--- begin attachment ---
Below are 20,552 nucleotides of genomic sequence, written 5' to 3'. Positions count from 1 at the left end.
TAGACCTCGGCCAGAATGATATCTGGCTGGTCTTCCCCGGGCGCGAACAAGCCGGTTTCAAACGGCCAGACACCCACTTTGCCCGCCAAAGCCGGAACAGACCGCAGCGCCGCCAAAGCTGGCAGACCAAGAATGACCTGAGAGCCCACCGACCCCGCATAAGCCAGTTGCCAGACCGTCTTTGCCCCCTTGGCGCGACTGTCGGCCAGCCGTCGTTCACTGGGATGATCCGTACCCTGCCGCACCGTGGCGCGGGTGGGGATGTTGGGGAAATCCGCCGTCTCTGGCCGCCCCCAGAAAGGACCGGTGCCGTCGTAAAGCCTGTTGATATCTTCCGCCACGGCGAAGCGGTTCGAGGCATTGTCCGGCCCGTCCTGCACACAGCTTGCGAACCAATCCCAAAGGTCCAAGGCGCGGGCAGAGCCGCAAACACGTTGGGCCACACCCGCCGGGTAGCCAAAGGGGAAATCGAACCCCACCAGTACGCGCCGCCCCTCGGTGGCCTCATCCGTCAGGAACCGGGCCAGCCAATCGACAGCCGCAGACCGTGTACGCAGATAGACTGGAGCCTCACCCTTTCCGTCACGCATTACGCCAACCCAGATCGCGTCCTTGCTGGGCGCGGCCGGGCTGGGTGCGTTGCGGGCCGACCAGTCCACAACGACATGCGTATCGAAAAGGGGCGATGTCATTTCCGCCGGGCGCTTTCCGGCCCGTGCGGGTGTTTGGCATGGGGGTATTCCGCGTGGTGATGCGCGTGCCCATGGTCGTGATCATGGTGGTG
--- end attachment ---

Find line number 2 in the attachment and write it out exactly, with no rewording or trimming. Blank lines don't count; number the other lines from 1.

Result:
TAGACCTCGGCCAGAATGATATCTGGCTGGTCTTCCCCGGGCGCGAACAAGCCGGTTTCAAACGGCCAGACACCCACTTTGCCCGCCAAAGCCGGAACAGACCGCAGCGCCGCCAAAGCTGGCAGACCAAGAATGACCTGAGAGCCCACCGACCCCGCATAAGCCAGTTGCCAGACCGTCTTTGCCCCCTTGGCGCGACTGTCGGCCAGCCGTCGTTCACTGGGATGATCCGTACCCTGCCGCACCGTGGCGCGGGTGGGGATGTTGGGGAAATCCGCCGTCTCTGGCCGCCCCCAGAAAGGACCGGTGCCGTCGTAAAGCCTGTTGATATCTTCCGCCACGGCGAAGCGGTTCGAGGCATTGTCCGGCCCGTCCTGCACACAGCTTGCGAACCAATCCCAAAGGTCCAAGGCGCGGGCAGAGCCGCAAACACGTTGGGCCACACCCGCCGGGTAGCCAAAGGGGAAATCGAACCCCACCAGTACGCGCCGCCCCTCGGTGGCCTCATCCGTCAGGAACCGGGCCAGCCAATCGACAGCCGCAGACCGTGTACGCAGATAGACTGGAGCCTCACCCTTTCCGTCACGCATTACGCCAACCCAGATCGCGTCCTTGCTGGGCGCGGCCGGGCTGGGTGCGTTGCGGGCCGACCAGTCCACAACGACATGCGTATCGAAAAGGGGCGATGTCATTTCCGCCGGGCGCTTTCCGGCCCGTGCGGGTGTTTGGCATGGGGGTATTCCGCGTGGTGATGCGCGTGCCCATGGTCGTGATCATGGTGGTG